More bling, less buck
Chunky statement jewellery is the quickest, cheapest way to transform an outfit from day to night
Once upon a time, in a land not so far away, there was a discernible difference between day- and night-wear. For day, we wore knits, skinny jeans and ankle boots; for night, we dressed up in sequins, fitted black “going out” tops and fitted skirts. Now, however, it seems that day becomes night with the flick of a switch – or, rather, the addition of a statement neckpiece. Personally, I blame Joanne Hynes, whose embellished collars have the ability to transform even the dreariest of black polo necks into the chicest of date-night outfits.
But Hynes is not alone; this year, high-street and high-end alike jumped on the bandwagon – even Zara, which used to be rarely mentioned in terms of accessories except to lament its lack of bargain-tastic, catwalk-inspired jewellery, has begun producing studded, embellished and bejewelled necklaces, that it showcases on Zara.comworn with a black tee and blazer, or over a simple navy boat-neck dress.
Unlike almost everything else in the fashion world, when it comes to statement necklaces there are no rules. While they shine – literally and figuratively – when placed against a blank, austere background, such as black, white or a block colour, they look equally stunning placed atop a brightly printed dress, such as Asos’s Mary Katrantzou-inspired lantern dress from its Christmas 2012 collection.
And price is not guaranteed. You can spend hundreds – with one of Hynes’s pieces, for example, which retail at around €500, or with the white rhinestoneencrusted bib necklace from Loulerie, pictured above (€399) – or save your pennies with, well, Penneys. The pale pink number pictured right is €5. Other routinely bargaintastic retailers seem to use extra embellishment as an excuse to raise their prices. Zara’s Art Deco-inspired neckpiece pictured above is €19.95, iClothing.ieis playing it relatively safe with its circular jewelled necklace at €34 (above), and the neon flocked gem necklace pictured right, also from Asos, is €69.45.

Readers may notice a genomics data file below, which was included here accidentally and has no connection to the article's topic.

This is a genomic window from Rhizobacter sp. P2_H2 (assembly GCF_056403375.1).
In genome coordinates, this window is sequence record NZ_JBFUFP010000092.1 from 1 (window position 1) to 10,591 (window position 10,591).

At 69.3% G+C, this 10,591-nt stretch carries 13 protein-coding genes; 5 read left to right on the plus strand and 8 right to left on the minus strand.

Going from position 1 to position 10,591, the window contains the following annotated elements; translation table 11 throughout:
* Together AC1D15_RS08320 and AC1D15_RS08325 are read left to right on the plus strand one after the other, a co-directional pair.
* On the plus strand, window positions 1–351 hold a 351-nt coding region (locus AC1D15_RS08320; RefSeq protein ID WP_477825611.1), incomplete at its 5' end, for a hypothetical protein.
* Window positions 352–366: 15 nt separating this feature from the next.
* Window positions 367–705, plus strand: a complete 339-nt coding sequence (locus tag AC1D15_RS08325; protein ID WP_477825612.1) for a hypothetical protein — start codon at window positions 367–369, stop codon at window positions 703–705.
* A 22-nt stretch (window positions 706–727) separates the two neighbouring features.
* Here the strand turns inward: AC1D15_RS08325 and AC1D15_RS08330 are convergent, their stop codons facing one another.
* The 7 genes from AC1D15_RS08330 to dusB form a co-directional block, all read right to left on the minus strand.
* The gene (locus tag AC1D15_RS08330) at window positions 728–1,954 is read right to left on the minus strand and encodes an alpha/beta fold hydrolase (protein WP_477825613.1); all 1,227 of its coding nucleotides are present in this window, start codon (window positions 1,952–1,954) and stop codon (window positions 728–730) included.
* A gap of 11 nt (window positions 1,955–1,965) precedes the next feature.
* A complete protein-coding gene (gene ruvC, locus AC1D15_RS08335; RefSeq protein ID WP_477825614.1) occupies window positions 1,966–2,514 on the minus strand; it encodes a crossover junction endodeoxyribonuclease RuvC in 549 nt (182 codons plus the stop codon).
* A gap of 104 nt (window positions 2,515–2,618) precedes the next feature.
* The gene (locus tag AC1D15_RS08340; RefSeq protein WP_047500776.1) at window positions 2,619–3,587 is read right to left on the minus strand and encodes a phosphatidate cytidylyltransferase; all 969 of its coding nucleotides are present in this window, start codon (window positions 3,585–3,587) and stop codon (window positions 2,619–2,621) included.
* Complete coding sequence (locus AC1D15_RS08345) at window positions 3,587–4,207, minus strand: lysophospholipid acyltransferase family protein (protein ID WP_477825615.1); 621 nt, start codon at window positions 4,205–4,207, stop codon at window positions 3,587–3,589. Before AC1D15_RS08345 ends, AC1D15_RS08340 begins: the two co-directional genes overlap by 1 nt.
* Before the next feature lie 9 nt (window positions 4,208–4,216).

The real saving is to be made in outfit-changing time between office and bar, and indeed investment in going-out clothing. Why bother, when the addition of a statement necklace does all the hard work, with a mere flick of a clasp?
How to avoid looking cheap on a budget
Jewellery is a tricky number. Expensive jewellery is, more often than not, instantly recognisable as such. But if you play your cards right, bargain-basement bling can hold its own alongside your finest jewels.
1 Be mindful of your metals
Try and avoid anything in a yellow gold or shiny silver. Rose gold, bronze and anthracite shades of metal are much more unassuming and don’t draw attention to themselves.
2 Try before you buy
In the case of necklaces, open and close the fastenings a few times. Check that all working parts are in fact working, and open and close hinges a few times. Cheap jewellery is not always the most durable, and you don’t want to find yourself at the Met gala with your necklace falling into Anna Wintour’s glass of Moet.
3 If in doubt, go oversized
Some of the most eye-catching costume jewellery is the most OTT. Coloured stones, dangling gems and thick chains are very cool right now and will dress up even the most austere black polo neck (yes, polo necks are back; no, you shan’t be seeing a column on that any time soon).